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Editor's Note: In My Tribe

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DEBORAH DEGRAFFENREID
  • Deborah Degraffenreid

What is it that composes the character of our communities? How do we define the differences that separate us and the similarities that bring us together? I've been mulling this over recently as I've witnessed a particular town, New Paltz, react to the death of one of its oddball characters, Ludwig Montesa. (Jennifer Gutman has penned a thoughtful remembrance of Ludwig, as he was known to all, "A Community's Character".) Allow me to oversimplify: New Paltz holds a vision of itself as an antidote to the blandness of a typical American town. It tolerates alternative lifestyles (viz. Mayor West's prescient gay marriage activism in 2004). Main Street is narrow and twists and dips and jams traffic at the slightest provocation. It fosters lifestyle-based businesses like hole-in-the-wall wine bars and book and record stores. There are no chain stores downtown (except Starbucks, which everyone seems to like.) It cherishes funkiness and offbeat creativity, which Ludwig was emblematic of—so much so though that there is a town-wide event planned in his honor on May 25.

The reaction to Ludwig's death, and the desire to mark his passing with an outsized ceremony, is also a celebration of what the community values about itself—a place where a young man could live a gender-bending lifestyle and find universal acceptance. In grief, the town proclaims: We are a tribe. (This is not to say that everyone who lives in New Paltz sees the town this way. Surely there are people who fervently wish that perhaps we could go back to a time when a man would not be seen walking down Main Street in platform heels.)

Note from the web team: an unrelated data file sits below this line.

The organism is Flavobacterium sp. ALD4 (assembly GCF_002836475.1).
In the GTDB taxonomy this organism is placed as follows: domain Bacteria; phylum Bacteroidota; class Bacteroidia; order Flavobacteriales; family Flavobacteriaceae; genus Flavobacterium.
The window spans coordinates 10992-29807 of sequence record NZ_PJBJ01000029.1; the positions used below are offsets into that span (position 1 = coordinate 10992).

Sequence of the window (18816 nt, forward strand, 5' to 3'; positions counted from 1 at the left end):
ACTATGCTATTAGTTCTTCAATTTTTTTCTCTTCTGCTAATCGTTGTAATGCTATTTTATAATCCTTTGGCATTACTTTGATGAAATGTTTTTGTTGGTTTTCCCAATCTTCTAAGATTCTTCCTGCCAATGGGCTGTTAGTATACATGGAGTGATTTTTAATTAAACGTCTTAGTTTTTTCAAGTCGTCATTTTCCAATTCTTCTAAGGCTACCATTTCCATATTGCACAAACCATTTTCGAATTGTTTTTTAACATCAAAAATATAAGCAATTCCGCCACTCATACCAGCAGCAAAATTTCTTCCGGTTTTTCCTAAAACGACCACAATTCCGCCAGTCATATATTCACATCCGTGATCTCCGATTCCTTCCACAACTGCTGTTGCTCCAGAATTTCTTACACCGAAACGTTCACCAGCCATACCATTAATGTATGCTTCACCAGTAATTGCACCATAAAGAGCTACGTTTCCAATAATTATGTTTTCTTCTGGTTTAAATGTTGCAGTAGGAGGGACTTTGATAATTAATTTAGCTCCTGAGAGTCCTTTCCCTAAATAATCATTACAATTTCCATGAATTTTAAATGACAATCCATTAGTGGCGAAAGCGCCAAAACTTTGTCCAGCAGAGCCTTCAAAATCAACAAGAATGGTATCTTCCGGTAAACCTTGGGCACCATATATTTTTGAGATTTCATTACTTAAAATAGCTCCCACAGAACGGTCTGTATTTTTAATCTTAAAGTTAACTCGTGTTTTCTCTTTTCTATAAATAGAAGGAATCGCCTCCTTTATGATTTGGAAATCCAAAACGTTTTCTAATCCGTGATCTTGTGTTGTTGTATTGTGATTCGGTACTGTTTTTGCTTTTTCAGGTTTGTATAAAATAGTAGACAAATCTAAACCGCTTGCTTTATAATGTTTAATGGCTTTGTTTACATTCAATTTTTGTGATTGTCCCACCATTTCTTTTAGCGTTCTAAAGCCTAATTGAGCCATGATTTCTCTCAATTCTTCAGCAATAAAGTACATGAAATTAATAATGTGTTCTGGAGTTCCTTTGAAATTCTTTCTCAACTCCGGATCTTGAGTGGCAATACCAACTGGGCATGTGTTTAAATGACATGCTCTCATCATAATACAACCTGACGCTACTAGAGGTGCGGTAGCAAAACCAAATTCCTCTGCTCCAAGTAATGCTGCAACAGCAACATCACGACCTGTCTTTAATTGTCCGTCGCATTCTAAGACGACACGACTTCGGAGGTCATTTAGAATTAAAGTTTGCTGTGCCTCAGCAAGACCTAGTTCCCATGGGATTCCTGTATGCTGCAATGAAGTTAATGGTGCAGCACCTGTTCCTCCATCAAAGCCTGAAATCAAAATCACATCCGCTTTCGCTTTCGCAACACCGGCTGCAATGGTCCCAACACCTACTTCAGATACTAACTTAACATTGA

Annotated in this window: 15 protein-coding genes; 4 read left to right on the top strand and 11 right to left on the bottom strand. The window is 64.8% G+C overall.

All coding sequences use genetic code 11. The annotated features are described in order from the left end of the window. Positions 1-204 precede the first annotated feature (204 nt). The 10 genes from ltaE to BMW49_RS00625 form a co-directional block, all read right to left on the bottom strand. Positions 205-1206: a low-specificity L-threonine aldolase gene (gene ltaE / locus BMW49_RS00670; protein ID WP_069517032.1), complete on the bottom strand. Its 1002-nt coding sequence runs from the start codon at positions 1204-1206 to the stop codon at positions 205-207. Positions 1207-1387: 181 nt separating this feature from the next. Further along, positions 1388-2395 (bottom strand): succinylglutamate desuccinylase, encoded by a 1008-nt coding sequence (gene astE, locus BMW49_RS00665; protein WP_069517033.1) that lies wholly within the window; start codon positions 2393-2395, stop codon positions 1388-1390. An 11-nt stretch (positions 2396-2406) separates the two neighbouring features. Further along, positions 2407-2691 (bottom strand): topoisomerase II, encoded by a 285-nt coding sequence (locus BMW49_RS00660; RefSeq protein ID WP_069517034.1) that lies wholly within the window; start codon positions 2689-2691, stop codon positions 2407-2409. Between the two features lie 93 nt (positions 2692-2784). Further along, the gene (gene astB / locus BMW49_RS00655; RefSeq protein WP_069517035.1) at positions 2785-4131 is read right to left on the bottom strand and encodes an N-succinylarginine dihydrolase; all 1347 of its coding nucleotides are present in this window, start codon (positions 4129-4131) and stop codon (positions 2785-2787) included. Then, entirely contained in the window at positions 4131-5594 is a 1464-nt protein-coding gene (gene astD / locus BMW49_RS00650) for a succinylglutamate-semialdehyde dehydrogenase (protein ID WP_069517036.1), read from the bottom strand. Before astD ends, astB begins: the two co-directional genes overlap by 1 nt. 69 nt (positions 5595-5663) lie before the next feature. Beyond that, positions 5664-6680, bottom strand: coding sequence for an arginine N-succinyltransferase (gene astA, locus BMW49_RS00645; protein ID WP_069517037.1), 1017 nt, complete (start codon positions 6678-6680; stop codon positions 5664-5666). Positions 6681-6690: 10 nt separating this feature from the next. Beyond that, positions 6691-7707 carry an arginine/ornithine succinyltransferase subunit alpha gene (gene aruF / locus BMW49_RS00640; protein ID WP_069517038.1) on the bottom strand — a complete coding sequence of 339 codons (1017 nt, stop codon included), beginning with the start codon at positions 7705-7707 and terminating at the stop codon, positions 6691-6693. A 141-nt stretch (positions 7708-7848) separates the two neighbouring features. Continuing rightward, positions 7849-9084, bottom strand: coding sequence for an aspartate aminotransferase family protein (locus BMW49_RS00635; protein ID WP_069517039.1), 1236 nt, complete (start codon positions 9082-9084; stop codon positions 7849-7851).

And then I witnessed a different kind of tribal activity watching the first game of the Knicks-Celtics playoff series on April 20, five days after the Boston Marathon bombing. Before the game at Madison Square Garden, star players from both teams briefly addressed the crowd, and then color guard units from the New York and Boston fire departments jointly presented the American flag. The playing of the natinal anthem was then followed by a chant of "U-S-A! U-S-A!" (Followed closely by the equally familiar chant: "Let's Go Knicks!")

I understand why. The crowd at MSG was asserting its own tribal affiliation: To our country, which had just been attacked by men with exotic names from a part of the world unlike ours. (Of course, as Eric Francis Coppolino notes in "Once Upon a Time in Boston," this could just as easily describe US foreign policy in Iraq and Afghanistan.) We invite people to the US—the poor, the huddled masses, the wretched refuse, all the hoo-hah engraved on the pedestal on the Statue Liberty—and this is how they repay us. And the reaction of the crowd at MSG: fear disguised as triumphalism.

Here's what I think: We are all in this tribe together—you, me, Ludwig Montesa, the Tsarnaev brothers, the crowd at MSG, all the US soldiers overseas and all the locals who hate that. And we don't have to get along; conflict is seemingly hardwired into our combative DNA and we will always fight. But let's be clear about what we're fighting. Let's fight for something, like openness and inclusion. Let's not fight against something we hardly understand.

Family Fun Day
On June 2, we'll be hosting a Family Fun Day with the YMCA of Kingston and Ulster County at the Rosendale Recreation Center from 12 to 5pm. There will be music and storytelling with Uncle Rock and Story Laurie; field games for the whole family, like Ultimate Kickball, Human Bingo, and my favorite—the 50-Yard Scream; participatory drumming and dancing for kids; performances by the Percussion Orchestra of Kingston (POOK) and the Energy Dance Company; theater by the New Genesis teen actors; and more fun activities. For more information, check our Chronogram Kids & Family page on Facebook.

Department of Corrections
In our April issue, in an article on socially responsible investing ("Impact Investing: Money Management + Social Action"), we misquoted Don Shaffer, president and CEO of RSF Social Finance. The public benefit corporation has 1,300 investment partners, not 15. Also, in an article on Cold Spring, Garrison, and Mahopac ("Well-Kept Secrets"), we misspelled Russel Wright's name as Russel White. Our apologies.

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